Of course at audio frequencies the two arrangements behave the same.
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Note the use of the term 'usually'.  My response was in context of the use.
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Glad to see this thread, am currently designing a board with a MAX7219 and I'd forgotten the recommendation of 10µF + 100nF.

I recently found some 10µF MLCC types in an 0805 package that are very competitively priced as compared to the 100nF caps that I've been using. Looking at the charts in the datasheets, the 10µF caps actually have lower impedance than the 100nF caps. The datasheet for the 100nF caps doesn't have anything to say about ESR, but the ESR for the 10µF caps is 0.01Ω or less from 20kHz to 20MHz. Conclusion: one 10µF near the MAX7219.
« Last Edit: August 30, 2012, 08:24:04 pm by Jack Christensen » Logged

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A question off the original if I can intrude into the thread.

When two or more caps are in parallel are the not added? such as

C = (10 μF) + (20 μF)
 
    = 30 (μF)
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A question off the original if I can intrude into the thread.

When two or more caps are in parallel are the not added? such as

C = (10 μF) + (20 μF)
 
    = 30 (μF)


Yes.
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In my few years at the Electronics... I don't believe I have Ever seen a board fail due to too many Bypasses,, But I've seen a bunch that failed because of too few and more than a few of mine suffered that initial condition.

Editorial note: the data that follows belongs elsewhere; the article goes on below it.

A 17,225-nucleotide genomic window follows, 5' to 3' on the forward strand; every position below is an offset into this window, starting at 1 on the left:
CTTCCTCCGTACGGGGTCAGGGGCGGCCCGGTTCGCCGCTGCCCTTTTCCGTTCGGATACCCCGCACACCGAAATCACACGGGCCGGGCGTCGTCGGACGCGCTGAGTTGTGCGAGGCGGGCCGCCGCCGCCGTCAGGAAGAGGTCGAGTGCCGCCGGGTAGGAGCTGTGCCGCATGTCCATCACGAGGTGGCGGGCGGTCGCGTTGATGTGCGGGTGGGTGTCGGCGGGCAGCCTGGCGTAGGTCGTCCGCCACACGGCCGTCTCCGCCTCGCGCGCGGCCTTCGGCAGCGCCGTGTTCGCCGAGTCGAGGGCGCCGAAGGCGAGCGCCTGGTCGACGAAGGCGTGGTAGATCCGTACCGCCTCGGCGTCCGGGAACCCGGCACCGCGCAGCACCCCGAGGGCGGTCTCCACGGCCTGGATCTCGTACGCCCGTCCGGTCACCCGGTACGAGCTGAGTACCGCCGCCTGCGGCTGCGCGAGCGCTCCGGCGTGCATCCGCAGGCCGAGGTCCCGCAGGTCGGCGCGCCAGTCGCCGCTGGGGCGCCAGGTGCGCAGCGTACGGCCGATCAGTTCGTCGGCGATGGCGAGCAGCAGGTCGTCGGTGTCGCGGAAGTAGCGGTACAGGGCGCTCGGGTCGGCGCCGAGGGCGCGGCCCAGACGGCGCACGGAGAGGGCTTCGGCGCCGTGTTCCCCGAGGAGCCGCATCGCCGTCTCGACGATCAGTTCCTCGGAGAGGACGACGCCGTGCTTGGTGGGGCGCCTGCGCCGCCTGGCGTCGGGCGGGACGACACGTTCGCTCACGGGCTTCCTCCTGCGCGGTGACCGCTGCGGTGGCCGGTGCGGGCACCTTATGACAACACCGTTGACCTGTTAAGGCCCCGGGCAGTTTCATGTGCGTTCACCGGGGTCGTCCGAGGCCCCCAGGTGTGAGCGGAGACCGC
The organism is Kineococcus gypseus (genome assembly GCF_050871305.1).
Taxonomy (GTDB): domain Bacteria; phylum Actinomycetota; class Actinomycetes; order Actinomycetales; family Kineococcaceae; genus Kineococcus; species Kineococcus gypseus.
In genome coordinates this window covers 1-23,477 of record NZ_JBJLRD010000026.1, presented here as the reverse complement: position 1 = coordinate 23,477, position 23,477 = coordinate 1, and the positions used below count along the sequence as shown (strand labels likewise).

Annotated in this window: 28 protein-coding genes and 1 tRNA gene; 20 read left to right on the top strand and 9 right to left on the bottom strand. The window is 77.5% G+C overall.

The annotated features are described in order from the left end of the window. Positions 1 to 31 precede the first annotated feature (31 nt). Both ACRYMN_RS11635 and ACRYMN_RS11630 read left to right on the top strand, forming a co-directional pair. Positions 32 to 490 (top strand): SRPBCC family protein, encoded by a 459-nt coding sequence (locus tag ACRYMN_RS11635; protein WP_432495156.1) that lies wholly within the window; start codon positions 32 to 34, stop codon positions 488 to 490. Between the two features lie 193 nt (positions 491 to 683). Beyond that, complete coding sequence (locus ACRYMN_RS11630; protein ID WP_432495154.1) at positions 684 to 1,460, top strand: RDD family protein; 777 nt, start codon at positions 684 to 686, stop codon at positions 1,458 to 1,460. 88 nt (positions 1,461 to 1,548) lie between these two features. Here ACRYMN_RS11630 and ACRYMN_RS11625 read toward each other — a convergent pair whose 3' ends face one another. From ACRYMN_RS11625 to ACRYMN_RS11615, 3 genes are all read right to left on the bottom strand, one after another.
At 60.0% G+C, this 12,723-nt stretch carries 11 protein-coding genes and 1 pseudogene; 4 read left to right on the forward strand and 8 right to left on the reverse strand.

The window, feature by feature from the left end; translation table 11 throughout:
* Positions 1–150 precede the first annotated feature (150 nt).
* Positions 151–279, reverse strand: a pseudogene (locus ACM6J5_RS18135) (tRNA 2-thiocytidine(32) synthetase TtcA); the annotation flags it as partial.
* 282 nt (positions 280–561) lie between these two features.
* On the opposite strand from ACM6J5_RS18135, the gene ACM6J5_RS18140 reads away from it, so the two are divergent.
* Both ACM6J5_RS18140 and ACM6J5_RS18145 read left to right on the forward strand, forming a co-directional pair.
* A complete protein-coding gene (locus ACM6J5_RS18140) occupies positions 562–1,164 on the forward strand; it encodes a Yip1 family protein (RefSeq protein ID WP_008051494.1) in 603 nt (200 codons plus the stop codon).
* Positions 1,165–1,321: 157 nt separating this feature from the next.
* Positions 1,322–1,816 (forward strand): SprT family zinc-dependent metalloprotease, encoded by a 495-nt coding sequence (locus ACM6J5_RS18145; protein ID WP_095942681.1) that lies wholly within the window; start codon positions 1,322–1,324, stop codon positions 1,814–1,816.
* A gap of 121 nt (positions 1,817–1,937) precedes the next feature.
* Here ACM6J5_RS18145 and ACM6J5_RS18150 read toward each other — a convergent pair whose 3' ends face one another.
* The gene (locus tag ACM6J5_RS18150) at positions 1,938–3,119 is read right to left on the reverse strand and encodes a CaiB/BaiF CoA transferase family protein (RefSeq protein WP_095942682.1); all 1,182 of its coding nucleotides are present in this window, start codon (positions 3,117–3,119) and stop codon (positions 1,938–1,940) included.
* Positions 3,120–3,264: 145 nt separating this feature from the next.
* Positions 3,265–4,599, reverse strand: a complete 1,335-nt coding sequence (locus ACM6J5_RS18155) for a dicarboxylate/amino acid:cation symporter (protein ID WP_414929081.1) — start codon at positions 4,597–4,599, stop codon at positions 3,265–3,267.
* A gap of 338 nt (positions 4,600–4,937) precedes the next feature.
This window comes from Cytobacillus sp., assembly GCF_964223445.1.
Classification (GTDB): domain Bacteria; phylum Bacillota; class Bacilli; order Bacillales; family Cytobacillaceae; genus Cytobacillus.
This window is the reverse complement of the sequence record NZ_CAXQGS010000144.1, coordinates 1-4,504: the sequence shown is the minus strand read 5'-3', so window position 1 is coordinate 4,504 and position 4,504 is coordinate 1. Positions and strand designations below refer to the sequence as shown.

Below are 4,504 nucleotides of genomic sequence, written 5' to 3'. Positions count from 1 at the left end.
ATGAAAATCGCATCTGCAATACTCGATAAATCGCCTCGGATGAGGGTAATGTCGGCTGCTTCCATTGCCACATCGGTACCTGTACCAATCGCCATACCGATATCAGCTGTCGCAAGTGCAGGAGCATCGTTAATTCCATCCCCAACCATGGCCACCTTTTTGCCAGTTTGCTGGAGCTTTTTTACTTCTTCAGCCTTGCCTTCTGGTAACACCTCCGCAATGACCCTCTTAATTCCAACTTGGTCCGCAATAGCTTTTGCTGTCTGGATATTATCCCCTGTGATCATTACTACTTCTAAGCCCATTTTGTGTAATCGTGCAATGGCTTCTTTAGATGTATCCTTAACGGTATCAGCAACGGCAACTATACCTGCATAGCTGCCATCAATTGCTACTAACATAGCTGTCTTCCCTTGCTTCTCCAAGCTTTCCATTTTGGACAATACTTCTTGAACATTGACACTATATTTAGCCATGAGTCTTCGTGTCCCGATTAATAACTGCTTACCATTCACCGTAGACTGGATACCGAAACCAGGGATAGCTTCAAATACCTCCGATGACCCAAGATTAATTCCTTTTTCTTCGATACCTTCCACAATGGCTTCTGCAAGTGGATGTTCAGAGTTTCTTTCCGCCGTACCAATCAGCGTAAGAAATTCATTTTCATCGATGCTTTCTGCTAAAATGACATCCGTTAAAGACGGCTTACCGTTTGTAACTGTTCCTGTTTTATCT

Having said that I utterly fail to find any sense in deciding how few you can get away with using in a design. The parts cost much less than the possible time figuring out why it doesn't behave "exactly" the way you thought it should. MY Very simple Rule is a 100 to 330 uF electrolytic at the Vcc connection, a .1uF cap per Ic and a 10uF cap for any board and increased by one every 3 IC's.
What Hasn't been mentioned well here is the inductance of the power supply leads and more important the traces carrying power on the PCBI. It's like a whole series of little inductors... in series with both power and grounds distributed across a board.
The Very best boards I Ever worked on had 4 layers top and bottom were grounded, more as an EMI shield that anything else, there was a Vcc plane, Split as necessary for ADC's and other more sensitive or low noise devices and an internal ground plane, Granted they were early Military stuff but there were no board issues and they were high speed synthesized radio PCB's... with 100 Mhz system clocks.
My design philosophy is very simple... You Don't have to populate the pads and holes... But it is sure hard to "Stick" em on later.
Place the parts on the board or at least the footprints... Stuff them all on the first copy and then remove the ones you think... extra, and see that your power supply is clean with an O'scope... If not start putting them back until it is.


Doc